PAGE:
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Braves Organizational Depth Preview: Right-handed pitching

As part of our minor league season previews, we begin by taking a look at the right handed pitching in the organization

AJ Smith-Shawver delivers a pitch for the Augusta GreenJackets Image Credit: CRSA Photography

Spring training has kicked off down in Florida, and with affiliated ball looking to kick off soon we’re going to be taking a look at the depth in the Atlanta Braves system. We’ll go through each position and look at where the organization stands on its major league depth before taking a look at the top prospects who will provide the next wave of reinforcements.

40-Man Roster Outlook

Pitching depth is one of Atlanta’s strengths going into the 2023 season and beyond, and while there is uncertainty on the back end of the bullpen the Braves have no doubts as to their projected top four. Among the young talent Spencer Strider and Kyle Wright are both under contract for seven and four years respectively, along with veteran Charlie Morton who the Braves hope will recapture his 2021 form. Atlanta also runs out relievers Raisel Iglesias, Joe Jimenez, and Collin McHugh who are all expected to be major keys to the bullpen’s depth.

The fifth starter position is where the right-handed depth looks to be particularly important as there are a number of players who will compete for that job this spring. Ian Anderson regressed significantly in 2022, but had success the prior two seasons and is likely the favorite to land the job. Atlanta also has Michael Soroka still recovering from his 2020 torn achilles and subsequent re-tear in 2021, but he has faced a number of setbacks in that timeline and is currently being held out from spring training. Atlanta also has Bryce Elder who gave them some solid performances down the stretch albeit against some of the worst lineups in the major leagues.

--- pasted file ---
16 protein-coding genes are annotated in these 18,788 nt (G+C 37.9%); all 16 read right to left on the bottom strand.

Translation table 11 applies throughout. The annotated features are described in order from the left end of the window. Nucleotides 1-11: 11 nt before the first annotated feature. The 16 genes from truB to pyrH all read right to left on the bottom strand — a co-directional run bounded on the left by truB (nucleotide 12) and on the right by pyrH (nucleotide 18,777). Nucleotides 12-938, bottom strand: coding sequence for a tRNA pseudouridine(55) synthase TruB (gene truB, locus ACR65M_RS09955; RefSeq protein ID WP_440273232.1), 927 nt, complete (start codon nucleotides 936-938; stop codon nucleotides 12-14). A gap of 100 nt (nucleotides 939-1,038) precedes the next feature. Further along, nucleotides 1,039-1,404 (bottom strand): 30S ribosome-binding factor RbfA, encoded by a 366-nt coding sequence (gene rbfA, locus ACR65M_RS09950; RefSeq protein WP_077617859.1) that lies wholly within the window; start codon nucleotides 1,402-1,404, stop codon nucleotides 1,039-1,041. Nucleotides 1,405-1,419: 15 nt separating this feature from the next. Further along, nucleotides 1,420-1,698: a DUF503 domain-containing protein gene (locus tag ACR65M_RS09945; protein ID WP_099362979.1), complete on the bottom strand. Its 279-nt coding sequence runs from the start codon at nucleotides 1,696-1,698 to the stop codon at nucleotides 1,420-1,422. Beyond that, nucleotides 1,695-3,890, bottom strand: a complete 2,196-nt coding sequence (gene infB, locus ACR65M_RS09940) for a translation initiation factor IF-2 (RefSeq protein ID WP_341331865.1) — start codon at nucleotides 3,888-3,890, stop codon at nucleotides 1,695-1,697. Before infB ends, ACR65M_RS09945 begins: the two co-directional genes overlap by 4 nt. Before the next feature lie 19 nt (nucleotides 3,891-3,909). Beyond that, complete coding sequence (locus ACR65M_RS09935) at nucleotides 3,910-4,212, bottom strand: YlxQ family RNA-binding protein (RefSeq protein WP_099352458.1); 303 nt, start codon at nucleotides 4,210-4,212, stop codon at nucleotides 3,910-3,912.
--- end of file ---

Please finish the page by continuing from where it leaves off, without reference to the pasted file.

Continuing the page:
Darius Vines is also on the 40 man roster and will be at Triple-A this season, though he has little shot of making the team out of camp. Still, Vines is an interesting prospect with two above average secondary pitches and average command that has allowed him to have a good measure of minor league success. Vines has a decent shot to make his major league debut this season after he posted a 3.77 ERA between Double and Triple-A last season. Questions linger about Vines’s ability to succeed with a below average fastball, but he is still a player that has a chance to be a long-term contributor to the Braves rotation.

Top Prospects